Then, start sending a legal message to deadbeat parents in stark terms. Rescue these little kids from the streets the first time they are spotted. Charge the parents or guardians for neglect.

Related: In Toronto, another 11 year old victim.


Posted by Kate at December 4, 2004 1:41 PM
TrackBacks

A Failure in Parenting from Quotulatiousness
Kate, at Small Dead Animals dissects a recent tragedy in Saskatoon: These enlightened attitudes towards "families in poverty" of the past three decades have failed. Welfare and treaty based payments have turned childbearing into a cottage industry. You... [Read More]

Tracked on December 6, 2004 2:35 PM

Comments

Well said, Kate. However, our governments lack the will even to interdict large-scale smuggling of weapons and contraband through Indian reserves. The Indians say "Jay Treaty" (which allows nomadic Indians to take their household goods across the border with them without interference or duties) and the border magically opens.

The government wouldn't even impose the full burden of the Firearms Act on our First Personages.

Unless there's a groundswell of support for stern measures, our governments will continue to coast, confident that the worst social pathology will remain confined to the Indian community.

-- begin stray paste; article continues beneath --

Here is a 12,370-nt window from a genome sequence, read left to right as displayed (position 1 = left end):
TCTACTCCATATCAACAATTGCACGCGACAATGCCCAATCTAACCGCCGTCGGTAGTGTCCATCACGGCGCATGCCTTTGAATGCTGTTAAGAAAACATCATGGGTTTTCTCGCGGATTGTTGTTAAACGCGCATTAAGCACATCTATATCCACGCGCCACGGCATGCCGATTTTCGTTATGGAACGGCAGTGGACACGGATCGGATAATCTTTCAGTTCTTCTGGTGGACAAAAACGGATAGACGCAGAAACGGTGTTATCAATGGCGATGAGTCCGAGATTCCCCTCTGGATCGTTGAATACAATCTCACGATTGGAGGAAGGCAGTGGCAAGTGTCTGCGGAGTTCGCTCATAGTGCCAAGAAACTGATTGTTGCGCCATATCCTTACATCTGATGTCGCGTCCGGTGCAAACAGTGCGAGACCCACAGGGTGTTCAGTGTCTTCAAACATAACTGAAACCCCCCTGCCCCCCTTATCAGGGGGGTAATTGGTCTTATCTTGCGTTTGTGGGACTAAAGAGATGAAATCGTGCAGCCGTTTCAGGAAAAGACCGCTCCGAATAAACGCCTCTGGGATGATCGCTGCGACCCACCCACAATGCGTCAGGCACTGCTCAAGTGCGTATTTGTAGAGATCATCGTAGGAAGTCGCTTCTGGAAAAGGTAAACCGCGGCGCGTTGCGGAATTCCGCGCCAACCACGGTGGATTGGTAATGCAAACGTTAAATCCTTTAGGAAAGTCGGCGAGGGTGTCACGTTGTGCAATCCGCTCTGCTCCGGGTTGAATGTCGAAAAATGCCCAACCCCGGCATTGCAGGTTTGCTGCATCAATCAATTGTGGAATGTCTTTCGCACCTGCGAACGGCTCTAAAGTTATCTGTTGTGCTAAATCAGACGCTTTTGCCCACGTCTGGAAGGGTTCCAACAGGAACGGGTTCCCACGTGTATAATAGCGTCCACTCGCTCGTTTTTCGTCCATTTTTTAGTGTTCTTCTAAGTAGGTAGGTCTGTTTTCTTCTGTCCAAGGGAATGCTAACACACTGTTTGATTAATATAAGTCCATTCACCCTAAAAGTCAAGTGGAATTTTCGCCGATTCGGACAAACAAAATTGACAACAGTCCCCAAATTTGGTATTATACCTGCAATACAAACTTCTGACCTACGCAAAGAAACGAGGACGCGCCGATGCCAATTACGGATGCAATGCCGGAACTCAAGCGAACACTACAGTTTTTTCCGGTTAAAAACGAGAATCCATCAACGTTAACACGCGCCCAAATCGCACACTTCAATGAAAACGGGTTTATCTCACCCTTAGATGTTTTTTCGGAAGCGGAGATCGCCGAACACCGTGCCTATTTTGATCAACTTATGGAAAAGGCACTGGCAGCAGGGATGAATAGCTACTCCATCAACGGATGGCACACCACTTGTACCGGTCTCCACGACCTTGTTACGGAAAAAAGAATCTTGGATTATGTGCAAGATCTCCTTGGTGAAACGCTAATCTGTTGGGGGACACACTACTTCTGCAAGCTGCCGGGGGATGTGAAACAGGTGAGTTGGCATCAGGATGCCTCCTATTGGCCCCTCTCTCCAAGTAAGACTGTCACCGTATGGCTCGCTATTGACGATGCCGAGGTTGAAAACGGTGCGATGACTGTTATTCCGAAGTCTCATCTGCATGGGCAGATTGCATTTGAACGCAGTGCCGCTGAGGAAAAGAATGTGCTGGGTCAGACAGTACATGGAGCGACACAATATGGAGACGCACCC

Posted by: Charles MacDonald at December 4, 2004 2:23 PM

A good public flogging would certainly help the parents of a few of these children along. Yes, I'm serious about this. I'm sick and tired of all the f*cktards I see every day who don't do their job as parents and who are Professional Victims.

I knew one family in the past that treated their kid like garbage (Social Services finally removed her from the home, thank Christ), but fed their purebred pitbull the best food and made sure it got the best care. They spent so much $$$ on that f*cking animal that they didn't have the money left over to buy an inhaler for their asthmatic child.

Perhaps people would take better care of their kids if they cost $5000 apiece when you brought them home, too? Just a thought, that.

On a separate note, the expensive pitbull made the news in Calgary sixteen odd years ago when it mauled one of the neighbor's kids and was put down. It's a shame the owners didn't get a needle as well.

Posted by: Sean at December 4, 2004 2:37 PM